Summary: Seeking god's will begins with our learning to think as God wants us to think. From Epaphras' prayer for the Colossians we learn how we need to go about renewing our minds in order to stand firm in all the will of God.
Paul shares with the Colossians that their brother in Christ, who was sent to minister to Paul in prison, Epaphras, was “wrestling in prayer” for them that they might “stand firm in all the will of God.”
What did Paul mean by “all the will of God?” He was saying we should seek to be in God’s will in every aspect of it, like our home life, social life, work life, financial life, relational life, church life, etc. Seeking God’s will for every aspect of life is essential to living life on purpose.
One thought that’s helpful as we think about the various aspects of God’s will, is that God’s will for our lives can fit into one of 3 areas:
1) The viewpoint will of God - what would God have me think?
How God wants me to think is important because how I think will determine how I act.
“For as he thinks in his heart, so is he.” - Proverbs 23:7 (NKJV)
2) The operational will of God - what would God have me do?
What does God want me to do about managing opportunities, time, relationships, money, talents or career? All that I have in life is on loan from God. He is the owner, and I am the manager. So it makes sense that I should seek to know what He says about how I manage the details of my life. The Bible word for this is stewardship. How I manage the details of my life will determine where I should be.
3) The geographic will of God - where would God have me be?
Where would God have me be with respect to my career, my education, my church, my marriage, my family, my eternity? The answers to these questions come as I’m faithful to manage my life as God directs me, which I will be enabled to do as I think as God wants me to think.
Every aspect of God’s will for my life will fit into one of these three categories. But notice where it all begins. It begins with our thinking as God wants us to think. That will lead to my doing as God wants me to do and being where God wants me to be. If my thinking is consistent with God’s will, then so will everything else.
“Don’t copy the behavior and customs of this world, but let God transform you into a new person by changing the way you think. Then you will learn to know God’s will for you, which is good and pleasing and perfect.” - Romans 12:2 (NLT)
But how do I learn to think as God wants me to think? The prayer of Epaphras give us the answer.
1. We must seek to be fully mature.
“Brothers, do not be children in your thinking. Be infants in evil, but in your thinking be mature.” - 1 Corinthians 14:20 (ESV)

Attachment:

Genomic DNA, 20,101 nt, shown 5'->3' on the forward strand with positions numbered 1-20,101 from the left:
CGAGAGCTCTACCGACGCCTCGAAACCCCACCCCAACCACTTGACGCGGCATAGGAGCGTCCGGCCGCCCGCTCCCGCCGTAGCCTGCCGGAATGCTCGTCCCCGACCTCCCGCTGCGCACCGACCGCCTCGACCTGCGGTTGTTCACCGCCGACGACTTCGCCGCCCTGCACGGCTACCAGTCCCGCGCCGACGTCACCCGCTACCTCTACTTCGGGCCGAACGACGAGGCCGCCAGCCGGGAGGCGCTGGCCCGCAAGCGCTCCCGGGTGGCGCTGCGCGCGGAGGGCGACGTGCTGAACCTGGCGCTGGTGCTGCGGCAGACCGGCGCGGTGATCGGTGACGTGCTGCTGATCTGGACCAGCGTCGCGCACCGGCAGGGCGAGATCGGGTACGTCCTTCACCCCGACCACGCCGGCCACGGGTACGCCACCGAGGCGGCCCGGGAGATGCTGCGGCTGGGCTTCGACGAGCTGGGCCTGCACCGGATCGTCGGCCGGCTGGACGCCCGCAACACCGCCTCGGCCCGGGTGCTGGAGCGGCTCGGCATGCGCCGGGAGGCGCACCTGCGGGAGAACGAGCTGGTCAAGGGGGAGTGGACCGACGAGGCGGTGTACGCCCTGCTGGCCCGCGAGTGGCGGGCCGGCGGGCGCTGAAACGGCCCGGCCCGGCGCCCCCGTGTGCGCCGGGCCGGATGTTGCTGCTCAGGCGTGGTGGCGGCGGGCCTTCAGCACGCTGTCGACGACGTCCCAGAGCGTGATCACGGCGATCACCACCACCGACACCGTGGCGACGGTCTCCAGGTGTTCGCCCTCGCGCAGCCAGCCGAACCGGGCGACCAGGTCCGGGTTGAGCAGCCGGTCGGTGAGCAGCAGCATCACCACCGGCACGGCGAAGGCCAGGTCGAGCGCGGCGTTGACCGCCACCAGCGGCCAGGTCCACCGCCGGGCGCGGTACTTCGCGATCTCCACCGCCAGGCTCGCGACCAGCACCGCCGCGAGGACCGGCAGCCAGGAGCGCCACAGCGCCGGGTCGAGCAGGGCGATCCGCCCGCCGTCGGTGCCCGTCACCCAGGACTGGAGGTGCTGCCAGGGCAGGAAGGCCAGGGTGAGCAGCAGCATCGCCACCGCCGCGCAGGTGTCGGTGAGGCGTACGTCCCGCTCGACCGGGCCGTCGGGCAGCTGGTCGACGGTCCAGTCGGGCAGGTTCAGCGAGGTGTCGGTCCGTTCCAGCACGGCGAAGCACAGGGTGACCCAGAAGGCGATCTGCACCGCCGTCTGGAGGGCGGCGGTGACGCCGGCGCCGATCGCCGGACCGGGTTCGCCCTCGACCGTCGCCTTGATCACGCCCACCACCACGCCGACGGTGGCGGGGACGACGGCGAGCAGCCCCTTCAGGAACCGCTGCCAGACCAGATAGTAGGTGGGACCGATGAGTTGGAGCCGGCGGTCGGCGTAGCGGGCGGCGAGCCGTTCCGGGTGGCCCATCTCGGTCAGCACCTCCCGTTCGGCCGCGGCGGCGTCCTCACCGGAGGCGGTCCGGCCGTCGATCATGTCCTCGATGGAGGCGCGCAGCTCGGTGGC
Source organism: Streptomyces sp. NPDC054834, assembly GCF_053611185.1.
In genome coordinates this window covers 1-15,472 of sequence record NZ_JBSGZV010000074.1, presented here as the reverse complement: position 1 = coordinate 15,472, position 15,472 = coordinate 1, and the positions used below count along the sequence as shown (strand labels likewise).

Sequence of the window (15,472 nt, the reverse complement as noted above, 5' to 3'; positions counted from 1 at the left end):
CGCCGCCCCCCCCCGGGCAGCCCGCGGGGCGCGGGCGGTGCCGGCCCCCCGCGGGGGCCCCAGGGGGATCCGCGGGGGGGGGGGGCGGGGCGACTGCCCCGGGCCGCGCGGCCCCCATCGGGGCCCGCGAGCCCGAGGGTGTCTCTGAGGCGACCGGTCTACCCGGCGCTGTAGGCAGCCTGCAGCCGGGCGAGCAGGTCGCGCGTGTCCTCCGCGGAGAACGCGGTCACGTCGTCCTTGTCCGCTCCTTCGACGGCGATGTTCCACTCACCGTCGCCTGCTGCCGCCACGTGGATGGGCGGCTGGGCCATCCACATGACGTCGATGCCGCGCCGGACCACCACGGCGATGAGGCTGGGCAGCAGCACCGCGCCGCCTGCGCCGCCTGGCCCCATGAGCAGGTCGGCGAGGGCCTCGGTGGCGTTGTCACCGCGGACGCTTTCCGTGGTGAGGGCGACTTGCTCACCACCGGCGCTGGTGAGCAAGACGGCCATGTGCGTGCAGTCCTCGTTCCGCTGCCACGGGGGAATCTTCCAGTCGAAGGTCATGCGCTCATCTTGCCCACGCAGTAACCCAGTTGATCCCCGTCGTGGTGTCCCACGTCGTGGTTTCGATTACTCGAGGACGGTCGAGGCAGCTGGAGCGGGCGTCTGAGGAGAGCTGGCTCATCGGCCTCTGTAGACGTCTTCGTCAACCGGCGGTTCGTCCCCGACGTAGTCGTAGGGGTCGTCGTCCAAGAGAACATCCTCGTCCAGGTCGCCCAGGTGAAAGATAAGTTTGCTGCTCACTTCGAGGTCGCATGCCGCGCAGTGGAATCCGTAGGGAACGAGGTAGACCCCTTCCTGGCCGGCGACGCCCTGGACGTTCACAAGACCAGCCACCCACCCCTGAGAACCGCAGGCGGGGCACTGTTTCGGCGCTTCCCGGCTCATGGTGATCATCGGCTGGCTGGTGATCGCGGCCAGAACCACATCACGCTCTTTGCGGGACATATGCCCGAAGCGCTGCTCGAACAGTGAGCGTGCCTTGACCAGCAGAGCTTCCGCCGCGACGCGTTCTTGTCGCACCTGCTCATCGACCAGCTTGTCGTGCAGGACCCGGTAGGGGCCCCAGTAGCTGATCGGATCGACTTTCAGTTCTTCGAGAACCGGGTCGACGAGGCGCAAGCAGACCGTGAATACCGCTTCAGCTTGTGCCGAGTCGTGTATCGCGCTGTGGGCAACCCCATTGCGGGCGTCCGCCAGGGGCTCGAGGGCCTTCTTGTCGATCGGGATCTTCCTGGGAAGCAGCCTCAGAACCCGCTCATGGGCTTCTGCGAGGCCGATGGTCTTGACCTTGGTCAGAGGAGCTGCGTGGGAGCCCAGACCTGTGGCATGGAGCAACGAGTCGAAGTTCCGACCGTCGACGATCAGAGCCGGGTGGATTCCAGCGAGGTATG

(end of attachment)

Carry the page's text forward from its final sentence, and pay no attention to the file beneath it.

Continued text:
God wants us to grow in maturity through the use of His Word.
“For though by this time you ought to be teachers, you need someone to teach you again the basic principles of the oracles of God. You need milk, not solid food, for everyone who lives on milk is unskilled in the word of righteousness, since he is a child. But solid food is for the mature, for those who have their powers of discernment trained by constant practice to distinguish good from evil.” - Hebrews 5:12-14 (ESV)
In describing a new movie, a critic wrote, “The plot moves rapidly down the sewer.” Such is the case for each of us when interacting with our culture. Many things presented by our culture for us to think on rapidly move down the sewer. And to make things worse, as Dave Ramsey points out, we are living in the age of the most marketed to generation ever. Wouldn’t it be nice if the mind was equipped with a garbage disposal, like your kitchen sink? We could flush away the falsehoods and filth our minds are daily bombarded with and not be affected by it. Well, the Word of God is that garbage disposal! The more we expose ourselves to the truth, the more we can discern between good and evil (Hebrews 5:14), rejecting the evil and embracing the truth.
Interacting with the Word of God is something we should devote ourselves to everyday. For, as someone once put it, “The biggest room in all the world is the room for improvement.”
While none of us will ever be able to say we’ve “arrived,” we should be ever “striving to arrive” at full maturity, like Paul.
“I’m not saying that I have this all together, that I have it made. But I am well on my way, reaching out for Christ, who has so wondrously reached out for me. Friends, don’t get me wrong: By no means do I count myself an expert in all of this, but I’ve got my eye on the goal, where God is beckoning us onward—to Jesus. I’m off and running, and I’m not turning back.” - Philippians 3:12-14 (The Message)